A celebration to recognize the end of dredging for the Kopeopeo Canal Remediation Project was held yesterday as part of the final Community Liaison Group meeting.
Bay of Plenty Regional Council Chair Doug Leeder explained that the project had successfully completed the removal and storage of around 35,000m³ of sediment into two containment sites.
“This is one of the largest decontamination projects anywhere in New Zealand and to have successfully completed this stage is a significant recognition of the work of many parties – the Council and our project team, the community groups, the contractors and the co-funders, the Ministry for the Environment. It is an excellent outcome for all concerned,” Mr Leeder said.
The Chair of the Community Liaison Group (CLG) John Pullar had high praise for the work of the group and the commitment and knowledge of the groups represented around the table.
“This project has been a long journey for all of us. The CLG has given up so much time and energy to making this project a success and I cannot thank everyone enough for that work. I have spoken at length to the project team, they have said unreservedly that this project couldn’t have got to this point without the support of this group,” commented Chair of the Community Liaison Group (CLG) John Pullar.
Project Manager, Brendon Love acknowledged the contractor, EnviroWaste and their subcontractors. “The contractors, in particular Des McCleary from EnviroWaste who has led the team over here for many years, have worked hard to get to this point and we’d like to acknowledge their contribution as well,” Mr Love said.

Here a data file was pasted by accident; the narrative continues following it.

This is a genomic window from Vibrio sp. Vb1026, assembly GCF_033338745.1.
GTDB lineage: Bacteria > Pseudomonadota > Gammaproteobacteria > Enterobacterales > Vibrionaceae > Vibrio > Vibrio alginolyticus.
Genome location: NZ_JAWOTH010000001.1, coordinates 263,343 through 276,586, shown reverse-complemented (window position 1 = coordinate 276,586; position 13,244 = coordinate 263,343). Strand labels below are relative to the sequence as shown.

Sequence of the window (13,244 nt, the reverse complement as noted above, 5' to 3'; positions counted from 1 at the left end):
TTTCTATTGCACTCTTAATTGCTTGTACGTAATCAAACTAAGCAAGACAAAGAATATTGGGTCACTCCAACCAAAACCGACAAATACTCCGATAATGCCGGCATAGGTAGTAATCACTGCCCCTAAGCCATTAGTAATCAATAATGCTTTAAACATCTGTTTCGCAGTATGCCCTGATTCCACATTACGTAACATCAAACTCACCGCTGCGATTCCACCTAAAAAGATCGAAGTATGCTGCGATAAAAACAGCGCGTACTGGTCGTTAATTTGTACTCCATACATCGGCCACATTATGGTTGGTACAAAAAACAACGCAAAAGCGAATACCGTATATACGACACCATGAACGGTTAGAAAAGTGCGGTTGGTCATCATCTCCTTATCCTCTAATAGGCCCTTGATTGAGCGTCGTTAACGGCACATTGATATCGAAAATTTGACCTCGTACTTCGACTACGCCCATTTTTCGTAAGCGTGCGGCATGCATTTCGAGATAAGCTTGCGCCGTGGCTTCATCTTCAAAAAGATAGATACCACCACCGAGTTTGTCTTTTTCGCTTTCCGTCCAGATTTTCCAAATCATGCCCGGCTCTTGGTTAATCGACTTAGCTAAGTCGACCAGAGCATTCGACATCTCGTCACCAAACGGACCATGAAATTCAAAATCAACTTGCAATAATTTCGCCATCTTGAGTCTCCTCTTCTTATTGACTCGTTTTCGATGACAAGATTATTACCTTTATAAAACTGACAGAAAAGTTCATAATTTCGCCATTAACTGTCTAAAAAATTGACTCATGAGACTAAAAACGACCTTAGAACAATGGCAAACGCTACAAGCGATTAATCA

While the dredging phase has been completed and validation sampling confirmed the canal has been cleaned out, topsoil capping of the containment cells still needs to be completed and work started on the bioremediation phase.
Once this has been done at the Keepa Road site, safe vehicle access will be created through the site to the canal and Whakatāne River towards the end of the calendar year. Public will not be permitted on to containment cells themselves as bioremediation will continue inside the storage bags for a number of years.
During this time the project team will continue to monitor dioxin levels in the containment cells and canal aquatic life.